Found on EatClean.com and written by Caroline Praderio for Prevention.com
Just because you’re eating something called a “salad” doesn’t mean it’s actually healthy. For proof, take a look at big restaurant chains, which have somehow figured out how to create entrée salads with 1,000 calories and 50 grams of sugar. But even homemade salads or those ones you concoct yourself at the Whole Foods salad bar can go astray if you’re not careful about the ingredients you choose and which add-ins you toss on top.
Use these 8 tips to maximize nutrition and minimize health risks in your next bowl of veggies.
1. Add eggs.
New research from Purdue University shows that the fat found in egg yolks can help you absorb 500% more carotenoids—antioxidants that may reduce risk of certain eye diseases and cancers—than just eating veggies alone.
2. Mix those greens.
A study in the Journal of Agricultural and Food Chemistry found that the antioxidants in green lettuces start neutralizing free radicals more slowly than red lettuces, which have a markedly faster antioxidant effect. Mixing both colors could provide the best and longest-lasting protection against free radical damage.
3. Put kale in its place.
Kale is super trendy, but that doesn’t mean the veg is nutritionally superior to every other frilly lettuce. In fact, kale ranked well below several other greens, including watercress, Chinese cabbage, chard, beet greens, spinach, and even humble romaine, in a CDC analysis of essential nutrient density. Use kale because you like the taste, not because you think it’s healthier than all the rest.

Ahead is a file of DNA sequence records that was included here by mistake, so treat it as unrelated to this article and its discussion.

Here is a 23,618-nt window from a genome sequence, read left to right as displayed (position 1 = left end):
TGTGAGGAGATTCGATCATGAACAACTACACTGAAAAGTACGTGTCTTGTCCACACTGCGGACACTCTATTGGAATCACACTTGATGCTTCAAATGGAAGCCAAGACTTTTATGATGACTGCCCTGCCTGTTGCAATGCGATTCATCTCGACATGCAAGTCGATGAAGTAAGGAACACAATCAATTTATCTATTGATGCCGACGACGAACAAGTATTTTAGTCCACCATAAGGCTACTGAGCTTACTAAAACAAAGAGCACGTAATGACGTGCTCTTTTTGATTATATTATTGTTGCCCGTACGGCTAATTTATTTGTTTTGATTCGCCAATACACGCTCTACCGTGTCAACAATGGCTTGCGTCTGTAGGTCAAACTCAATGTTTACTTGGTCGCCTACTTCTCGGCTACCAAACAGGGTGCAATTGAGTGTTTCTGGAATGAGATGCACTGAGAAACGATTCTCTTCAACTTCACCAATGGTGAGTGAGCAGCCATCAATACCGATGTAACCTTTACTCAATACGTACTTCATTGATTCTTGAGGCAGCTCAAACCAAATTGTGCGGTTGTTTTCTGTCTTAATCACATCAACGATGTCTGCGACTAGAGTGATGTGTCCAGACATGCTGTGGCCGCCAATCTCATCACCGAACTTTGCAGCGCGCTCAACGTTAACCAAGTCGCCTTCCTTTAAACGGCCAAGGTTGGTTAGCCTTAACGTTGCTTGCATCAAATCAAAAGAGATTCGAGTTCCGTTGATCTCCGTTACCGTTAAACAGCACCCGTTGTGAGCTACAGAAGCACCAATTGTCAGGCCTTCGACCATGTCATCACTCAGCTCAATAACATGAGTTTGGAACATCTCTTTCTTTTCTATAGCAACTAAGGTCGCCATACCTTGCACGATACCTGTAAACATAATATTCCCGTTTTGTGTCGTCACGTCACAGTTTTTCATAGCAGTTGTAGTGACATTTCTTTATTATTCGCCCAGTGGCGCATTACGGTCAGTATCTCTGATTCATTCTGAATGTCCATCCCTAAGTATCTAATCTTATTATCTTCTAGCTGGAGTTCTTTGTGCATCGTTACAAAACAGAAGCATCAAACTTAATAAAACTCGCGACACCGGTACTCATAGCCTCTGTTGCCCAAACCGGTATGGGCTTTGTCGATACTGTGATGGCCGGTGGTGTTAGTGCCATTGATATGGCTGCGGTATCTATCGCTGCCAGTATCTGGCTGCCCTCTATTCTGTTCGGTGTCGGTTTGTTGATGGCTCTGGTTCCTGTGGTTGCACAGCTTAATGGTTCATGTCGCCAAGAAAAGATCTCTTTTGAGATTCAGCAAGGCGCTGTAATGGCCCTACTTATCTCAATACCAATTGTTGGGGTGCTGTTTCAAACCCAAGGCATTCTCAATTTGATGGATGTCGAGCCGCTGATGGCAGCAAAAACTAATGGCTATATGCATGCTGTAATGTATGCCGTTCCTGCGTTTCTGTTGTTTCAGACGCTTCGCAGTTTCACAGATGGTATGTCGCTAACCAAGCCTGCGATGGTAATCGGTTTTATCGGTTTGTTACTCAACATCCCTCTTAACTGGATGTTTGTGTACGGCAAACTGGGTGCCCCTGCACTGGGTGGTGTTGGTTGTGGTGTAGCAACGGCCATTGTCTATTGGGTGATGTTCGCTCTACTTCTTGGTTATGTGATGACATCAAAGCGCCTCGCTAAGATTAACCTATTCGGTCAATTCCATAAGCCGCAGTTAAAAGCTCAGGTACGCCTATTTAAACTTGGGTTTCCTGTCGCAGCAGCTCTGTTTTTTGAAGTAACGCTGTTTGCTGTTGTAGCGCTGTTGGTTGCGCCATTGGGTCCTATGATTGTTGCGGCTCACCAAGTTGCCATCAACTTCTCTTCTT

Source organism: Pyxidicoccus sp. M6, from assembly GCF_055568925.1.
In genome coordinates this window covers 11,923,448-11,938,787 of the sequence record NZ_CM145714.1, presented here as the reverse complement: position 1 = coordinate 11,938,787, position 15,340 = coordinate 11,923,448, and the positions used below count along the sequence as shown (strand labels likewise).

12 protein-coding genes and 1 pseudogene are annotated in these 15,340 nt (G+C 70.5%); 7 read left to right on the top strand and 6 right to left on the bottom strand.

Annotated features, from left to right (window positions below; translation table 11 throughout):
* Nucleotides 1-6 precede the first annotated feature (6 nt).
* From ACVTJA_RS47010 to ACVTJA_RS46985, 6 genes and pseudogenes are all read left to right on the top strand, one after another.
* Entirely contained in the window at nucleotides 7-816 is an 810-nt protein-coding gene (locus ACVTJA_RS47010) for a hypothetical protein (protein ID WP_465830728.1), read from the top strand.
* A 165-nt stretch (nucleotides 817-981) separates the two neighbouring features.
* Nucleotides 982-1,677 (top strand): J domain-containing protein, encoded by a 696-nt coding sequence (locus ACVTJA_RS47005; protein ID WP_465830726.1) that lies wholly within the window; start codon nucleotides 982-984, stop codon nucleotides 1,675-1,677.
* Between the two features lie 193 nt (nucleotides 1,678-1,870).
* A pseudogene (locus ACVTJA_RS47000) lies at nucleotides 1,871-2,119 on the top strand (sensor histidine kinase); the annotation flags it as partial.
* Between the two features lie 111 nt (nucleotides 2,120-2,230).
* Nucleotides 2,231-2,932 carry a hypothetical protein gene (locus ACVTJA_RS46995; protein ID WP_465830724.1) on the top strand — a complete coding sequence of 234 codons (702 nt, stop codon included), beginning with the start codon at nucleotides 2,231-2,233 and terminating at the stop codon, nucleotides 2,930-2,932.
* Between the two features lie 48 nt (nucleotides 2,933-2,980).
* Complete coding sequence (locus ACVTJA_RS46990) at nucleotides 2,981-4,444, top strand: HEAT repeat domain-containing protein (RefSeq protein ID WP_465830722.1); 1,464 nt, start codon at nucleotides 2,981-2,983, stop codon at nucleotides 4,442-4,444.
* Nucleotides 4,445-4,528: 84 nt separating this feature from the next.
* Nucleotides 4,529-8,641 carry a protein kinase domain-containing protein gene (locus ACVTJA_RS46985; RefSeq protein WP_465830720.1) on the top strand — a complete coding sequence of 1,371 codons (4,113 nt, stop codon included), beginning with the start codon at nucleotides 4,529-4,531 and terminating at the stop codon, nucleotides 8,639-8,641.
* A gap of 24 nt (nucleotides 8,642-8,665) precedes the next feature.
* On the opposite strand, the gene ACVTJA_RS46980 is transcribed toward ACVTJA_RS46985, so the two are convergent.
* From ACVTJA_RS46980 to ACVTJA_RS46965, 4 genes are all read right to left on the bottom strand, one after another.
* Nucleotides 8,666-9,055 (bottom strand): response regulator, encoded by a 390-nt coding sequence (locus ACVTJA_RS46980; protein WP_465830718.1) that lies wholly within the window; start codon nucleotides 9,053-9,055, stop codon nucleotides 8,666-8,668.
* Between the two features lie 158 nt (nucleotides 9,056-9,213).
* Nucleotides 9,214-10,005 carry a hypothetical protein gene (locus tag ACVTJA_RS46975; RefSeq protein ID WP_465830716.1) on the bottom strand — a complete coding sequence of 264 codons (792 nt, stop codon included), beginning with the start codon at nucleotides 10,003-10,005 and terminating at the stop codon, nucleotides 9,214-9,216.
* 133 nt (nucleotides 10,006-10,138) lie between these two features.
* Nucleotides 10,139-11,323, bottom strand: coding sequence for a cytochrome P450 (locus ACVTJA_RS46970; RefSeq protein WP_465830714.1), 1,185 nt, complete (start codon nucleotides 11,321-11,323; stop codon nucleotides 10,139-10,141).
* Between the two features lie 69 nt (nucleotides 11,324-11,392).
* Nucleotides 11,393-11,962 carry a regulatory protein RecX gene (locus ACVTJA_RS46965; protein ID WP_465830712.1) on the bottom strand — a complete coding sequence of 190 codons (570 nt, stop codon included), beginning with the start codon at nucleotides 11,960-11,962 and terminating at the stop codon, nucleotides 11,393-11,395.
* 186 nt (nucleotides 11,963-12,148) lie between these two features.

4. Make your own dressing—seriously.
Not only is homemade dressing absurdly easy to make and infinitely customizable, it’s also the easiest way to avoid the excess sugar andchemical emulsifiers linked to weight gain in recent research and found in abundance in store-bought bottles. (Check out these easy salad dressing combos you’ll love.)
5. Swap croutons for nuts.
Every salad needs a little crunch, but packaged croutons, while often lower in calories than nuts, are almost always made from crappy refined flour that’s short on micronutrients and fiber. A handful of nuts, on the other hand, has both, along with healthy fat and protein to give your salad more staying power.
6. Don’t fear full-fat cheese.
Two new studies in the American Journal of Clinical Nutrition found that full-fat dairy was actually beneficial: In one, people who ate full fat dairy had a 23% reduced risk of developing type 2 diabetes compared to people who opted for reduced-fat or fat-free dairy. Full-fat cheeses, especially stinky varieties like blue and gorgonzola, also pack more taste, allowing you to use less.
7. Nix raw sprouts.
Yes, they’re nutritionally sound, but sprouts also pose a big food safety risk—there’s been at least one major sprout recall every year since 1995, according to the FDA. Replicate their delicate crispness with a different veggie, like snap peas.
8. Pick pomegranate over cranberry.
Raisins and dried cranberries are a popular salad add-on, but they come at a cost, with up to 40 grams of sugar in every half cup. Opt for fresh fruit like sliced grapes or pomegranate arils instead—a half cup of either delivers only 12 grams of sugar.